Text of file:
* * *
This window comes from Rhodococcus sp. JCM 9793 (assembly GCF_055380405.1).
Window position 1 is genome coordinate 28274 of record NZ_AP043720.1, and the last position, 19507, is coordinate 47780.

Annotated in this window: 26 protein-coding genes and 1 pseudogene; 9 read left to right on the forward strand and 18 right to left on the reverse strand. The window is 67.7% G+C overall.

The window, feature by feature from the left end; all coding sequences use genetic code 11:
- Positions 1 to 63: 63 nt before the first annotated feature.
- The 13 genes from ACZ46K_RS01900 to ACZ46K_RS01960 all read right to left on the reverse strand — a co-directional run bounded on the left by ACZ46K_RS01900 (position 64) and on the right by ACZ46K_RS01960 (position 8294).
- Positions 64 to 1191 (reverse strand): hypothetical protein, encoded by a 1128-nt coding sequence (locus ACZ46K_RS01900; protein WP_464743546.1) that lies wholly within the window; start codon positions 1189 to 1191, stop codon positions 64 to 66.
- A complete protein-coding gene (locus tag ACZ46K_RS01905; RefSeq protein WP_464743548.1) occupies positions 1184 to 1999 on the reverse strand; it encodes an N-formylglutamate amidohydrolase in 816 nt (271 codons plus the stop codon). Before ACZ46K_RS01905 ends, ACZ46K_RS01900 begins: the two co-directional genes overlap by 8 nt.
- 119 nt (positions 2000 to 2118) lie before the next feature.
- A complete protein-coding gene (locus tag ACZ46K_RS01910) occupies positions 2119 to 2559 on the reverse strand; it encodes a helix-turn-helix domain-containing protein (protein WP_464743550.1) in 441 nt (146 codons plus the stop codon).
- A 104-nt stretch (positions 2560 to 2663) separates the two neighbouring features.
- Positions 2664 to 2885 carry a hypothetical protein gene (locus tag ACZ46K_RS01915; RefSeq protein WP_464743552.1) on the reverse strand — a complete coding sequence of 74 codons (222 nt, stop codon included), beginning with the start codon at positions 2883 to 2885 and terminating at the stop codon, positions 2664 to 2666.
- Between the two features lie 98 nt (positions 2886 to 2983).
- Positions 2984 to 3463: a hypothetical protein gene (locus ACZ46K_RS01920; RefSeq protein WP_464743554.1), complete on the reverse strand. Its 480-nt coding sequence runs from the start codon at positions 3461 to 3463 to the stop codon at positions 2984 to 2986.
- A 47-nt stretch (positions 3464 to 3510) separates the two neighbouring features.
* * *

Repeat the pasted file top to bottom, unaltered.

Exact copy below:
This window comes from Rhodococcus sp. JCM 9793 (assembly GCF_055380405.1).
Window position 1 is genome coordinate 28274 of record NZ_AP043720.1, and the last position, 19507, is coordinate 47780.

Annotated in this window: 26 protein-coding genes and 1 pseudogene; 9 read left to right on the forward strand and 18 right to left on the reverse strand. The window is 67.7% G+C overall.

The window, feature by feature from the left end; all coding sequences use genetic code 11:
- Positions 1 to 63: 63 nt before the first annotated feature.
- The 13 genes from ACZ46K_RS01900 to ACZ46K_RS01960 all read right to left on the reverse strand — a co-directional run bounded on the left by ACZ46K_RS01900 (position 64) and on the right by ACZ46K_RS01960 (position 8294).
- Positions 64 to 1191 (reverse strand): hypothetical protein, encoded by a 1128-nt coding sequence (locus ACZ46K_RS01900; protein WP_464743546.1) that lies wholly within the window; start codon positions 1189 to 1191, stop codon positions 64 to 66.
- A complete protein-coding gene (locus tag ACZ46K_RS01905; RefSeq protein WP_464743548.1) occupies positions 1184 to 1999 on the reverse strand; it encodes an N-formylglutamate amidohydrolase in 816 nt (271 codons plus the stop codon). Before ACZ46K_RS01905 ends, ACZ46K_RS01900 begins: the two co-directional genes overlap by 8 nt.
- 119 nt (positions 2000 to 2118) lie before the next feature.
- A complete protein-coding gene (locus tag ACZ46K_RS01910) occupies positions 2119 to 2559 on the reverse strand; it encodes a helix-turn-helix domain-containing protein (protein WP_464743550.1) in 441 nt (146 codons plus the stop codon).
- A 104-nt stretch (positions 2560 to 2663) separates the two neighbouring features.
- Positions 2664 to 2885 carry a hypothetical protein gene (locus tag ACZ46K_RS01915; RefSeq protein WP_464743552.1) on the reverse strand — a complete coding sequence of 74 codons (222 nt, stop codon included), beginning with the start codon at positions 2883 to 2885 and terminating at the stop codon, positions 2664 to 2666.
- Between the two features lie 98 nt (positions 2886 to 2983).
- Positions 2984 to 3463: a hypothetical protein gene (locus ACZ46K_RS01920; RefSeq protein WP_464743554.1), complete on the reverse strand. Its 480-nt coding sequence runs from the start codon at positions 3461 to 3463 to the stop codon at positions 2984 to 2986.
- A 47-nt stretch (positions 3464 to 3510) separates the two neighbouring features.